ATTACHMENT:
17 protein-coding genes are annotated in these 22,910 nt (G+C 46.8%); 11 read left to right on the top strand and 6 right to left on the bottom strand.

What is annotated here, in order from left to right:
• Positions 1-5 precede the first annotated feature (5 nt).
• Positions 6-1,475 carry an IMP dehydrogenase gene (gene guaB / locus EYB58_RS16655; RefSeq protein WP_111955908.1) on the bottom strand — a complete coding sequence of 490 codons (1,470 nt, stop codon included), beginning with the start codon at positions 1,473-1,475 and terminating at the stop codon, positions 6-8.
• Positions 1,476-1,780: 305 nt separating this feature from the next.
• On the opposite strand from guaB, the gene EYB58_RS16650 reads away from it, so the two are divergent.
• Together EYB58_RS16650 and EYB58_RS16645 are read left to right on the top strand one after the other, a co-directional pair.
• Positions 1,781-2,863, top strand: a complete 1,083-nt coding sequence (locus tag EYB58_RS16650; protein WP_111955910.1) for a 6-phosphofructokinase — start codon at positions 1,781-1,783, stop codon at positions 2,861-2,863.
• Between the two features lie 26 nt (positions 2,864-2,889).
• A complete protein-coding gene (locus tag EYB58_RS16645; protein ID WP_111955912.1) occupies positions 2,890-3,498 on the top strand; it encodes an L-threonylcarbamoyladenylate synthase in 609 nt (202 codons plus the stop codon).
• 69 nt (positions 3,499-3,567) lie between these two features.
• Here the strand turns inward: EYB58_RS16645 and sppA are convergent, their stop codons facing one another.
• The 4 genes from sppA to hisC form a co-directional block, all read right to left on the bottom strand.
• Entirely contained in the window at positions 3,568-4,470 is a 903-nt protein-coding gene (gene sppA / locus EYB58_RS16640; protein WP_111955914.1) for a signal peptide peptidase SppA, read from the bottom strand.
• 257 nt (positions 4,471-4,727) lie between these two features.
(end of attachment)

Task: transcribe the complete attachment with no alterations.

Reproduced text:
17 protein-coding genes are annotated in these 22,910 nt (G+C 46.8%); 11 read left to right on the top strand and 6 right to left on the bottom strand.

What is annotated here, in order from left to right:
• Positions 1-5 precede the first annotated feature (5 nt).
• Positions 6-1,475 carry an IMP dehydrogenase gene (gene guaB / locus EYB58_RS16655; RefSeq protein WP_111955908.1) on the bottom strand — a complete coding sequence of 490 codons (1,470 nt, stop codon included), beginning with the start codon at positions 1,473-1,475 and terminating at the stop codon, positions 6-8.
• Positions 1,476-1,780: 305 nt separating this feature from the next.
• On the opposite strand from guaB, the gene EYB58_RS16650 reads away from it, so the two are divergent.
• Together EYB58_RS16650 and EYB58_RS16645 are read left to right on the top strand one after the other, a co-directional pair.
• Positions 1,781-2,863, top strand: a complete 1,083-nt coding sequence (locus tag EYB58_RS16650; protein WP_111955910.1) for a 6-phosphofructokinase — start codon at positions 1,781-1,783, stop codon at positions 2,861-2,863.
• Between the two features lie 26 nt (positions 2,864-2,889).
• A complete protein-coding gene (locus tag EYB58_RS16645; protein ID WP_111955912.1) occupies positions 2,890-3,498 on the top strand; it encodes an L-threonylcarbamoyladenylate synthase in 609 nt (202 codons plus the stop codon).
• 69 nt (positions 3,499-3,567) lie between these two features.
• Here the strand turns inward: EYB58_RS16645 and sppA are convergent, their stop codons facing one another.
• The 4 genes from sppA to hisC form a co-directional block, all read right to left on the bottom strand.
• Entirely contained in the window at positions 3,568-4,470 is a 903-nt protein-coding gene (gene sppA / locus EYB58_RS16640; protein WP_111955914.1) for a signal peptide peptidase SppA, read from the bottom strand.
• 257 nt (positions 4,471-4,727) lie between these two features.